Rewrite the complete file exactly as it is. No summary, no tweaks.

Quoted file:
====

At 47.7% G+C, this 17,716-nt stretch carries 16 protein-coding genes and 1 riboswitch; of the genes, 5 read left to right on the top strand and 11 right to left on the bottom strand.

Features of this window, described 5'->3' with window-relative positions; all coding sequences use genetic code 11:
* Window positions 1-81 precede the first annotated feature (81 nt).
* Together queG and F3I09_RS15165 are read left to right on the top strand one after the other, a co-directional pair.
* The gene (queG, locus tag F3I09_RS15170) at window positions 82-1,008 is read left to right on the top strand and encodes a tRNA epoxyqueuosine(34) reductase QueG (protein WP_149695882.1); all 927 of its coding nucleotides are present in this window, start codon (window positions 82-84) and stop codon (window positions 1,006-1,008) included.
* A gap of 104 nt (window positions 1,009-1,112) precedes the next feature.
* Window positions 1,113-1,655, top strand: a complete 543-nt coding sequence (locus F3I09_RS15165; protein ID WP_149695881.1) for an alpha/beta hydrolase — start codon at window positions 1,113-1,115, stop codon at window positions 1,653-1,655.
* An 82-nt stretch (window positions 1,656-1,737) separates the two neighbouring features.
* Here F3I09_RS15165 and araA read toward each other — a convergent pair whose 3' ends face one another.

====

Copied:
At 47.7% G+C, this 17,716-nt stretch carries 16 protein-coding genes and 1 riboswitch; of the genes, 5 read left to right on the top strand and 11 right to left on the bottom strand.

Features of this window, described 5'->3' with window-relative positions; all coding sequences use genetic code 11:
* Window positions 1-81 precede the first annotated feature (81 nt).
* Together queG and F3I09_RS15165 are read left to right on the top strand one after the other, a co-directional pair.
* The gene (queG, locus tag F3I09_RS15170) at window positions 82-1,008 is read left to right on the top strand and encodes a tRNA epoxyqueuosine(34) reductase QueG (protein WP_149695882.1); all 927 of its coding nucleotides are present in this window, start codon (window positions 82-84) and stop codon (window positions 1,006-1,008) included.
* A gap of 104 nt (window positions 1,009-1,112) precedes the next feature.
* Window positions 1,113-1,655, top strand: a complete 543-nt coding sequence (locus F3I09_RS15165; protein ID WP_149695881.1) for an alpha/beta hydrolase — start codon at window positions 1,113-1,115, stop codon at window positions 1,653-1,655.
* An 82-nt stretch (window positions 1,656-1,737) separates the two neighbouring features.
* Here F3I09_RS15165 and araA read toward each other — a convergent pair whose 3' ends face one another.